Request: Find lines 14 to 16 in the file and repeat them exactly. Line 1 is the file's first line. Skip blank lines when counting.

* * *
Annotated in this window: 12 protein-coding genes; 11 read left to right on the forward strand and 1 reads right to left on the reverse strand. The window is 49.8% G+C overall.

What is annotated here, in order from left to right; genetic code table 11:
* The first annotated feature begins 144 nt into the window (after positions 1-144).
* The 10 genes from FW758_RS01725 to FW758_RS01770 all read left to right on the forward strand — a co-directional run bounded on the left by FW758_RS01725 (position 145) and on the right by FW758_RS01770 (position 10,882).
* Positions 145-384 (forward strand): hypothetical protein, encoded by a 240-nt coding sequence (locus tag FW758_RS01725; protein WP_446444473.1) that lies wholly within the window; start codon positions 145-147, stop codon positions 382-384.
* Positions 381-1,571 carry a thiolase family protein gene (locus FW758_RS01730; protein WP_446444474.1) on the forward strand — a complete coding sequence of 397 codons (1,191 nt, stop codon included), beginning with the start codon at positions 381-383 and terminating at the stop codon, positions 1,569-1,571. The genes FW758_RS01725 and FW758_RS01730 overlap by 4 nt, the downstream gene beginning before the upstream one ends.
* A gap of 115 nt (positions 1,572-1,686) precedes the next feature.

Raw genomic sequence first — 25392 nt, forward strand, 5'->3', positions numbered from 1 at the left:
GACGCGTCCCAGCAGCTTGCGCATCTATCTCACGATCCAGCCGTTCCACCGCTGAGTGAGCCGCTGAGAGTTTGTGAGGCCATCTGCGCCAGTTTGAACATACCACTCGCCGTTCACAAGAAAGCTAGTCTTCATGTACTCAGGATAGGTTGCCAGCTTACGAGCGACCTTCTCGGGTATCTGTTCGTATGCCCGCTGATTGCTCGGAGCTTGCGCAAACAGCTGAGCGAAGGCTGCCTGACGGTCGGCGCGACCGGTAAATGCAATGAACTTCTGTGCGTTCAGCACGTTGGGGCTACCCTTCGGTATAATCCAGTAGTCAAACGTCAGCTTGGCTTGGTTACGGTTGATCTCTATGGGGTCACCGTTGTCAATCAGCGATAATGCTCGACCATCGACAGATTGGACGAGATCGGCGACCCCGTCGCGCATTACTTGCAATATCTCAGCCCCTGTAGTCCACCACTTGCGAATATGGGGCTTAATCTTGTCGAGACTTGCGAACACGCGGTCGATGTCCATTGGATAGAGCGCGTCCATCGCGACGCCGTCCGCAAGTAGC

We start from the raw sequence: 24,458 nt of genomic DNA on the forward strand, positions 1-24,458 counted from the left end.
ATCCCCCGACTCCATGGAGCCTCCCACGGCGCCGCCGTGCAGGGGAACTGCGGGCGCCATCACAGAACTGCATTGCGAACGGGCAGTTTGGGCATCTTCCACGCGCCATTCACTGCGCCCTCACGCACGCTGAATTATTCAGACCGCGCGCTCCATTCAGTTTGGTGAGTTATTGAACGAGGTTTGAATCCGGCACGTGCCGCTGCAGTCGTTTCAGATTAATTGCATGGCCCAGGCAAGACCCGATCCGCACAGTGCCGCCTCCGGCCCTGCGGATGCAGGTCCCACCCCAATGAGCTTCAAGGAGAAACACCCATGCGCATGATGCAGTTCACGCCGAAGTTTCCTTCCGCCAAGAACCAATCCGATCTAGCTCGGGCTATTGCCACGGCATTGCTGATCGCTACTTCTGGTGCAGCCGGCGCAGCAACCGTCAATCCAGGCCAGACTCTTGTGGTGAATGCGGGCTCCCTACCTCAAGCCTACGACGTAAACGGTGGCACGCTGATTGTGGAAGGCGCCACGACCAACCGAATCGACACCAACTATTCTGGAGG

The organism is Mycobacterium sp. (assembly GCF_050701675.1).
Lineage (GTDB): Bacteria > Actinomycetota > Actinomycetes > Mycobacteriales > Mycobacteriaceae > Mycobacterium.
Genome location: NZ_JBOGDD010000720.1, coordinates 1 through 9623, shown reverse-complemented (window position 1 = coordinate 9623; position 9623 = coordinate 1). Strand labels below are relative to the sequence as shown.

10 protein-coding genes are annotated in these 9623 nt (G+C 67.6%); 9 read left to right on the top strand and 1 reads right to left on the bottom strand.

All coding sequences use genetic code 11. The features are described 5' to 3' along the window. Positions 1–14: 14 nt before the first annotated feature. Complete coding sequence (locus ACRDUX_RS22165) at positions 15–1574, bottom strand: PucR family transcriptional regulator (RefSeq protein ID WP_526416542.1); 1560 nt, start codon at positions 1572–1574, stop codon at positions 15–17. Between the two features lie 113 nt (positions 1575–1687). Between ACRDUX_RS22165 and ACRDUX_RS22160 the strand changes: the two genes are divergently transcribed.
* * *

Genome location: NZ_JBOGDD010000720.1, coordinates 1 through 9623, shown reverse-complemented (window position 1 = coordinate 9623; position 9623 = coordinate 1). Strand labels below are relative to the sequence as shown.

10 protein-coding genes are annotated in these 9623 nt (G+C 67.6%); 9 read left to right on the top strand and 1 reads right to left on the bottom strand.

All coding sequences use genetic code 11. The features are described 5' to 3' along the window. Positions 1–14: 14 nt before the first annotated feature. Complete coding sequence (locus ACRDUX_RS22165) at positions 15–1574, bottom strand: PucR family transcriptional regulator (RefSeq protein ID WP_526416542.1); 1560 nt, start codon at positions 1572–1574, stop codon at positions 15–17. Between the two features lie 113 nt (positions 1575–1687). Between ACRDUX_RS22165 and ACRDUX_RS22160 the strand changes: the two genes are divergently transcribed.